Recent studies have indicated that your use of color might need your attention next. Digital Information World, a website dedicated to understanding how visual presentation impacts consumer habits, noted in a 2013 study that 93% of consumers surveyed indicated that visual appearance is their primary focus when making a purchase.
When using eCommerce as your primary selling platform, it’s therefore extremely important to create visuals that will encourage your customers to buy. But how? And what does each color mean? How can your use of colors affect your customers’ purchase decisions?
How Do Colors Influence Purchases?
Humans perceive colors both physically and emotionally. That means that, while we see the grass is green and the sky is blue, those colors can produce a subconscious emotional response. Seeing green grass after a long winter can bring feelings of joy. A blue sky can make us feel peaceful and contemplative.
Scientists believe that there may be a very deep root to some of these reactions.
Blue, for example, is the color of water, which is an important part of our survival. Red is the color of blood, which can evoke a sense of danger. At the same time, our experiences can shape our reactions to colors.
If you once ate a very sour piece of candy that happened to be yellow, your brain may automatically associate all yellow candy with that very sour experience. You may find yourself salivating, or even feeling some of the sensations you felt at the time.
Many studies have been conducted to help us understand the sensations and emotions that colors can expose, to help us understand how the human brain processes visual cues.
This is helpful information for business owners and marketers, because this information can help us understand how customers react to our products.
What Does Each Color Mean?
Not every customer will react in the same manner to each color, since personal experiences can shape a lot of the emotional value of a color. However, there have been many trends discovered in the studies conducted by scientists and marketers alike.
Red, for example, has been long associated with urgency and danger. Have you ever noticed that a lot of the “Sale!” signs you see at supermarkets or department stores feature the color red? The idea behind this is that you will pick up on the urgency that red portrays, and act quickly to take advantage of the sale immediately. Using red on “buy now!” buttons or ads that encourage users to act now can help drive them to make the purchase without thinking too much about it.
Read also: Call to Action: how to create a high converting CTA
Orange is bright and attention getting without quite the rush of adrenaline as red. Orange is clean and simple, and is attached with positive sensations. Brands that use a significant amount of this color in their marketing tend to inspire openness, activity, and the idea of working towards a goal.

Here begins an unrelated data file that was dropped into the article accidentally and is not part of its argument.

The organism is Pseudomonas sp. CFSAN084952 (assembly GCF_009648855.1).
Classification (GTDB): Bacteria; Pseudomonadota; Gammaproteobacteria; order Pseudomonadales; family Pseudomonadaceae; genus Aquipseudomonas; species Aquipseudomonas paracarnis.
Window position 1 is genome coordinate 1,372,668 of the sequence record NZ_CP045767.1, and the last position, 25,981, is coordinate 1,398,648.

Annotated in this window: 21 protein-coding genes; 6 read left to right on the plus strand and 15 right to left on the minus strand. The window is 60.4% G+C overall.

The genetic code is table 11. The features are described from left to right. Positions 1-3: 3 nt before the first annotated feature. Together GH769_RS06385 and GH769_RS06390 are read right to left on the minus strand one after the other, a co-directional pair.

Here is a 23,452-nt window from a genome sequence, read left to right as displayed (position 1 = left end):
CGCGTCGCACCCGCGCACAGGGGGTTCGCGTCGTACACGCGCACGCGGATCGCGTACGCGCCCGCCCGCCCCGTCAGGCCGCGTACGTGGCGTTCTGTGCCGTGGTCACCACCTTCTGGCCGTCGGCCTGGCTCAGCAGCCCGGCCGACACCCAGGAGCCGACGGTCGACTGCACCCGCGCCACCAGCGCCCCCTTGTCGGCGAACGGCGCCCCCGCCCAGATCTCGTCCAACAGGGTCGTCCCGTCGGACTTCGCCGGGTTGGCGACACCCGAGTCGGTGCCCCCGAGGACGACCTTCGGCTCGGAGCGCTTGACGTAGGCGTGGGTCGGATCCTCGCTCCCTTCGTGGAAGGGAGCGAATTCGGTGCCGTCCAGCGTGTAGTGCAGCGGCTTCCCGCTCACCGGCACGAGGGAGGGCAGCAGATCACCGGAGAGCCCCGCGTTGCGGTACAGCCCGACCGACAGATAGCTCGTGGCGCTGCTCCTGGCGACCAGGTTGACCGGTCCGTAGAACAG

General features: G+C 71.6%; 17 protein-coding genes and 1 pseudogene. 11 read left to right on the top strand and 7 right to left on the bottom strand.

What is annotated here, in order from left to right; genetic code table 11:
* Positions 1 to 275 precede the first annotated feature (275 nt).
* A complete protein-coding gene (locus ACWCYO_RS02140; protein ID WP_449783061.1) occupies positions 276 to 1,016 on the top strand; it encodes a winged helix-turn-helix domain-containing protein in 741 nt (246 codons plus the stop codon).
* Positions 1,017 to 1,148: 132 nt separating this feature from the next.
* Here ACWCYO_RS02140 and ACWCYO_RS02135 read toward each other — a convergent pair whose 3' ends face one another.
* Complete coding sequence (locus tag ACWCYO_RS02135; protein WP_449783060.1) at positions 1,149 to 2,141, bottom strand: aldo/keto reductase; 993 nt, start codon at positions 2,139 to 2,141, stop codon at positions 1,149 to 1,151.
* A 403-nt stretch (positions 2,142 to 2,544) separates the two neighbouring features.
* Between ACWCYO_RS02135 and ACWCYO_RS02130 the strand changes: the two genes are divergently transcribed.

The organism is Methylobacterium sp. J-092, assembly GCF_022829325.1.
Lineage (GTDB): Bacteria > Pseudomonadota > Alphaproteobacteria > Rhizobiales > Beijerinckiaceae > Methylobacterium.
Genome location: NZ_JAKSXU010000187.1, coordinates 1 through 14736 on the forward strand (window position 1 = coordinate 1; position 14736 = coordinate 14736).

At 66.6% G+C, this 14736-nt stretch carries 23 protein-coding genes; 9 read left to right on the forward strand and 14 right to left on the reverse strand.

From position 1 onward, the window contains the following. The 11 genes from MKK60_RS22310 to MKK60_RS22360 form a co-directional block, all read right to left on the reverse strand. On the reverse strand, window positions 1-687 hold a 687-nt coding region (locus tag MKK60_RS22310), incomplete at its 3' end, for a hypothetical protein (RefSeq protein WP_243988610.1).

At the opposite side of the color wheel, blue and green have more mellow reactions, yet they can still be very inspiring. Green, for example, is commonly associated with “go”. It is also associated with nature and the environment or creativity. Green is a color that may cause customers to consider things carefully, but at the same time, feel confident when they decide to “go” with it.
Blue is a calm, tranquil color that provides a sense of security. You might have noticed a significant number of banks and finance-related businesses use a lot of blue hues in their marketing strategies. The idea behind this is that the color will make users feel more comfortable in trusting these resources with their hard earned money.
Black is a very powerful color. Not only does the presence of black inspire thoughts of elite or luxurious items, but it can make the other colors used in your campaign stand out even more.
Top end brands tend to use a lot of sleek, black imagery to give their products a more refined appearance in advertisements. Additionally, other colors pop when the negative space surrounding images is black.
Using Colors Effectively for Marketing
The color scheme of your website, advertising, newsletter, and more is very important to how users perceive your project, and can propel them through your site to learn more, or cause them to close the screen and walk away forever.
When examining your overall online user experience (UX), you probably paid close attention to how the text looked on the screen, to make sure the text wasn’t blinding, or the background color too dark for the text.
The same concept is true when coming up with a color scheme for marketing purposes. Just because shades of red mean “act!” and shades of green mean “go!” doesn’t mean you need to swath your sight in the brightest versions of each.
First, you need to stay on brand. Some brands can get away with brighter colors, while others have existed for decades with a very basic, sedate black logo. Your company’s identity should be apparent in all of your use of color.
Testing Color Combinations
You may also wish to conduct some A/B testing on the matter. What do conversions look like if you make the “Buy Now” button orange versus green? If you change the background on your banner to blue, does buyer activity increase, decrease, or stay the same? These are all small adjustments in the grand scheme of things, but may have a great impact on your customers’ behavior.
Our visual assessment of the world around us informs a significant part of how we act and react. Whether we know it or not, our behaviors can be altered just from our emotional reaction to a specific color.
When designing a landing page, email, or new product announcement, make sure the colors you’re using reflect how you want customers to react. You very well might see a significant change in conversions!
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